Date Posted: 13:16 12/02/2005
Nationalizing the dispute
The Japanese government takes over a lighthouse in the Senkaku Islands
IT SEEMS that the Japanese government has taken advantage of the Lunar New Year lull in order to seize control of a lighthouse built in 1988 by right-wing activists on the disputed lumps of rock known to the Chinese as the Diaoyu Islands and to the Japanese as the Senkakus. Tokyo, it appears, is upping the ante, nationalising a dispute that it had usually left to patriotic student groups.
A statement from the Asian Office of the Chinese Foreign Affairs Bureau has, naturally, criticized the Japanese government for violating China's sovereignty in such a provocative manner. Japan, for its part, has downplayed the move, stressing its inalienable sovereignty over the uninhabited islands.
Extremists from both countries have been descending on the Senkakus for several years to plant flags and hurl insults at each other. A team from China's 'Protect the Diaoyu' movement was arrested by Japanese patrol boats in March last year. The Chinese government was unwilling to break up the demonstration that ensued outside the Japanese embassy.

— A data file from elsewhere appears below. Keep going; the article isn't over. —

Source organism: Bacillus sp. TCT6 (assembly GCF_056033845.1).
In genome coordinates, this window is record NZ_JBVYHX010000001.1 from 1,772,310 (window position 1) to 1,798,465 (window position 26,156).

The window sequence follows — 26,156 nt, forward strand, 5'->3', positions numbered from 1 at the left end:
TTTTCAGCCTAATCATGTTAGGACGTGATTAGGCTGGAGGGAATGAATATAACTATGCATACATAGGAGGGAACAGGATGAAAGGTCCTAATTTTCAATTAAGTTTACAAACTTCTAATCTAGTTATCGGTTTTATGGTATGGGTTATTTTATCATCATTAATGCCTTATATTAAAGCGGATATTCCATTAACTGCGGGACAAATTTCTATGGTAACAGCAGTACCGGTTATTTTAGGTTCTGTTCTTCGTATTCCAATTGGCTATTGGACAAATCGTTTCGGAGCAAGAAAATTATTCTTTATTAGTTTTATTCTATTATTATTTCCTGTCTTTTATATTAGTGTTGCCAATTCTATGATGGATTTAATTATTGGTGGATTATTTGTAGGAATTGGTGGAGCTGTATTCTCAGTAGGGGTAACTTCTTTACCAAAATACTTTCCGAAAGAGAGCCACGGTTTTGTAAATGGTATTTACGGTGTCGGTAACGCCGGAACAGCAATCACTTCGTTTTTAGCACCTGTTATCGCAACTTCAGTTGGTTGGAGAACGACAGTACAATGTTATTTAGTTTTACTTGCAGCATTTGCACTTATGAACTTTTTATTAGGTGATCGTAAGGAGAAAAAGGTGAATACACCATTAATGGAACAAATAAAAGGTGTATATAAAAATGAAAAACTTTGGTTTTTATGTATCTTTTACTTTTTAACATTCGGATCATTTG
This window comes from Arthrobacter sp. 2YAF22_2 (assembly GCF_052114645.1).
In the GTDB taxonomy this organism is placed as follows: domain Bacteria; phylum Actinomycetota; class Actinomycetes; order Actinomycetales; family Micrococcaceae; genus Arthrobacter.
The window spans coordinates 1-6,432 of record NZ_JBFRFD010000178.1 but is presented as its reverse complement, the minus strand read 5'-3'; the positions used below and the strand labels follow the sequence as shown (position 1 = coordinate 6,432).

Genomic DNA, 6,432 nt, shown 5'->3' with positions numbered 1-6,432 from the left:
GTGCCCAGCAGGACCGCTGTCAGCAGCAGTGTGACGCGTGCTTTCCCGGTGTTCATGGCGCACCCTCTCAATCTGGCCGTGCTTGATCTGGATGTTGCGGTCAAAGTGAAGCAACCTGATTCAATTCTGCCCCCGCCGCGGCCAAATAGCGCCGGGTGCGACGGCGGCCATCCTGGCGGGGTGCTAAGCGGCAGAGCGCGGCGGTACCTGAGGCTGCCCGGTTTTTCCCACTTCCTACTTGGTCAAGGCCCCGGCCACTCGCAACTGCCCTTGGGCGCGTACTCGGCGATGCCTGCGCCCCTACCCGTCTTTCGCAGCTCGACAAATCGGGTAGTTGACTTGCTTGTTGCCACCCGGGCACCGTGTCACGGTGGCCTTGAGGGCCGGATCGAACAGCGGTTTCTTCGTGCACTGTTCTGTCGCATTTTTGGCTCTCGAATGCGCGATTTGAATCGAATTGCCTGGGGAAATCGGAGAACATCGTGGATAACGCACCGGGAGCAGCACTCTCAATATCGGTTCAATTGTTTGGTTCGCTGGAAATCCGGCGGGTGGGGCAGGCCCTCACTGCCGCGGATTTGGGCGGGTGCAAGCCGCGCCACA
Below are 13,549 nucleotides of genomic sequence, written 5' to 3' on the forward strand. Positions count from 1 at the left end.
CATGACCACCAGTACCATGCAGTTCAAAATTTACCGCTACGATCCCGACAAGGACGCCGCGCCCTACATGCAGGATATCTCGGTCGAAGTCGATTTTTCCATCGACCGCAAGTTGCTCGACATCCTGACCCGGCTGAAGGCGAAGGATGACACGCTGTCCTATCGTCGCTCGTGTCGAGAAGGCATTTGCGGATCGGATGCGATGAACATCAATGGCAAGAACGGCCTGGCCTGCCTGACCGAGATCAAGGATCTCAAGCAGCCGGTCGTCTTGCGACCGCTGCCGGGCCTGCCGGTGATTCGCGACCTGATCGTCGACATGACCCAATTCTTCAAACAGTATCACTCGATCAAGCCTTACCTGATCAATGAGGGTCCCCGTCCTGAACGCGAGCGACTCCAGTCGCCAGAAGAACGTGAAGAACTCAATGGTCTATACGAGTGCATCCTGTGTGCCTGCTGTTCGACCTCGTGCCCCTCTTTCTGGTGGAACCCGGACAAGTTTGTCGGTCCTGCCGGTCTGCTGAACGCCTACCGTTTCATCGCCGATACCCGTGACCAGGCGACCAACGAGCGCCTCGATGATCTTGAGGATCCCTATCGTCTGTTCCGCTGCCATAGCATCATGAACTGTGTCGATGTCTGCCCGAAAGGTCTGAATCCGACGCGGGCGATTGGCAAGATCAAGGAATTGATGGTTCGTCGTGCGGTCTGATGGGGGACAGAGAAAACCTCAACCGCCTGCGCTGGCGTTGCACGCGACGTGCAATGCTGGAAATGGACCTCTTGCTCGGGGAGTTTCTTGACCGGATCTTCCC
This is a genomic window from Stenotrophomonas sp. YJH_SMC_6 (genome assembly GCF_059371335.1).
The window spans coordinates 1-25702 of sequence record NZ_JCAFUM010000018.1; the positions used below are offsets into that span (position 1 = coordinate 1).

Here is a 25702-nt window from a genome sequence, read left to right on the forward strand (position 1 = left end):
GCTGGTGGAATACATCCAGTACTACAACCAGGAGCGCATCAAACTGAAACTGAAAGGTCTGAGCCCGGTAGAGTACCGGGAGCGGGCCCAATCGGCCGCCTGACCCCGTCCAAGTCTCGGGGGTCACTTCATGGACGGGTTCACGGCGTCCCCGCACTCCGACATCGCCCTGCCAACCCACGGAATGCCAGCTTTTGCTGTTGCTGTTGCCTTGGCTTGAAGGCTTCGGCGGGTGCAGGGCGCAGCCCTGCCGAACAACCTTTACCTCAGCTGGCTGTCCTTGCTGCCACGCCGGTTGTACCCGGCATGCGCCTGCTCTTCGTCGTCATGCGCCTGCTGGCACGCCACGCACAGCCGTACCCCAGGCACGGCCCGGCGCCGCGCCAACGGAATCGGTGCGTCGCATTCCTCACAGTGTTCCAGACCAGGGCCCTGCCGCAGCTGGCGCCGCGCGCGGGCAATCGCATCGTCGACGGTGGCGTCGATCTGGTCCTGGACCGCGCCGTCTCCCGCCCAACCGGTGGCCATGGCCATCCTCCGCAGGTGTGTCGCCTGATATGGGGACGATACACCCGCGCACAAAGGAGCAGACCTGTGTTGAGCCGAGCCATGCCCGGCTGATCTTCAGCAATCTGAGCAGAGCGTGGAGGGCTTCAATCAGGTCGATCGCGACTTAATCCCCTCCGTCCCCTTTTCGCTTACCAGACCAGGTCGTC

Japan is becoming increasingly aggressive in the defence of its territorial claims, not least because the area possesses rich reserves of oil and natural gas. Much of the Japanese press, for its part, has been calling on the government to stop 'appeasing' Beijing. Japan is worried by China's growing regional power and presence, and has now decided to draw the line.
It is easy to suggest that the reason why anti-Japanese sentiments run so deep in China is because the government allows them to do so. This overestimates Beijing's control over public opinion and underestimates the strength of popular resentment and the significant role that Japanese perfidy plays in China's 'wounded' national identity. In any case, with the stakes so high, it is hard to see how the growing tensions between the two countries can be defused.
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